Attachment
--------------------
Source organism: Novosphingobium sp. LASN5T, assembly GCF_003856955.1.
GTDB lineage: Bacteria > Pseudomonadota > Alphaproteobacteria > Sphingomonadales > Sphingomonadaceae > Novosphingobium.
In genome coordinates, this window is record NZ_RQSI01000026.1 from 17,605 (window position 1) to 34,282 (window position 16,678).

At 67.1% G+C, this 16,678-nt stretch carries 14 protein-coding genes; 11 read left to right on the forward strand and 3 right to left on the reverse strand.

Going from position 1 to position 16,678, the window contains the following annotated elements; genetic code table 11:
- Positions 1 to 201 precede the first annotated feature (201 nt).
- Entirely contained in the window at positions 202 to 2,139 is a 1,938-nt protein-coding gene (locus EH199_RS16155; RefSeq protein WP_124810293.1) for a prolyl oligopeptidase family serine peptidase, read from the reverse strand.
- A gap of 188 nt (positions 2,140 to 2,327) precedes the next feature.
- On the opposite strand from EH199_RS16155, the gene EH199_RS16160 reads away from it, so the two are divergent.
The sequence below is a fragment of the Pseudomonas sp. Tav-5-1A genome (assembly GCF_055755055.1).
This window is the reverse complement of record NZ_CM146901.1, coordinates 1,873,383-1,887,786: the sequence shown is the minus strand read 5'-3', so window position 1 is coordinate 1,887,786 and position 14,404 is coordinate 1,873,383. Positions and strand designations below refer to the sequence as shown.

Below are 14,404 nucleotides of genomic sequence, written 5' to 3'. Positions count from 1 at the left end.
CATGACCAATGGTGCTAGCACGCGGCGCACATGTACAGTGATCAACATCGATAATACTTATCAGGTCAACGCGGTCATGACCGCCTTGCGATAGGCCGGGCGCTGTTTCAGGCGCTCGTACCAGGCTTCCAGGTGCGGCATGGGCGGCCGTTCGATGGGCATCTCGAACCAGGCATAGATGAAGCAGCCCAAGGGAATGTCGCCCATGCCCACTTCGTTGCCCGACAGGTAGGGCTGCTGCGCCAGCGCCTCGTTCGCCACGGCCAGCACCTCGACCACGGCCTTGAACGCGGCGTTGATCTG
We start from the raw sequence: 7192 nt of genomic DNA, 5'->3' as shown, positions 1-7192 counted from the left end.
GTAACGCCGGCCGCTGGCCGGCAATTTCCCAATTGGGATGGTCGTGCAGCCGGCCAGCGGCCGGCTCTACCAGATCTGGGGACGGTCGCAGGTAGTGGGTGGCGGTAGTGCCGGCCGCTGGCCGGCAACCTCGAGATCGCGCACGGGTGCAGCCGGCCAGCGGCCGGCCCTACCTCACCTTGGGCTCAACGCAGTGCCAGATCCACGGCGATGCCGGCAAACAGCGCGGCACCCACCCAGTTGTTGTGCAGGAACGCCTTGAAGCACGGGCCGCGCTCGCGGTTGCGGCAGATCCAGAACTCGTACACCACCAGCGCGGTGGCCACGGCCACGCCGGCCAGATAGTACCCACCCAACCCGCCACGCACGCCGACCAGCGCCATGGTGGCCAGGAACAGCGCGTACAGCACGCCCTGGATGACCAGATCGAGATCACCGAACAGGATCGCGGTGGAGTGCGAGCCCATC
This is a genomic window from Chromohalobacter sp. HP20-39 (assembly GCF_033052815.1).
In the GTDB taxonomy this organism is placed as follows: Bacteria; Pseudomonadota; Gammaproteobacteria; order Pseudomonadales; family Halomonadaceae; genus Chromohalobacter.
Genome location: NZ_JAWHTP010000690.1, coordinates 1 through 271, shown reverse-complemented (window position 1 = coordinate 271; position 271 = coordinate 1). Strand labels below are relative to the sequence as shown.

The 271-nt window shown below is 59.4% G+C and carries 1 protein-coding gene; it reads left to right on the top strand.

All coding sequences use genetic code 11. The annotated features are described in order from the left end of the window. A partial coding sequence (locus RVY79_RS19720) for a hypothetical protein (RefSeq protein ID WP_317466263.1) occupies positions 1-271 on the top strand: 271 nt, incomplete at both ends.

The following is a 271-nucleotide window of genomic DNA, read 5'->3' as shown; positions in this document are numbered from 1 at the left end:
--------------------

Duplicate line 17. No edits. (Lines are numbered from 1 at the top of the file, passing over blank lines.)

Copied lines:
In the GTDB taxonomy this organism is placed as follows: Bacteria; Pseudomonadota; Gammaproteobacteria; order Pseudomonadales; family Halomonadaceae; genus Chromohalobacter.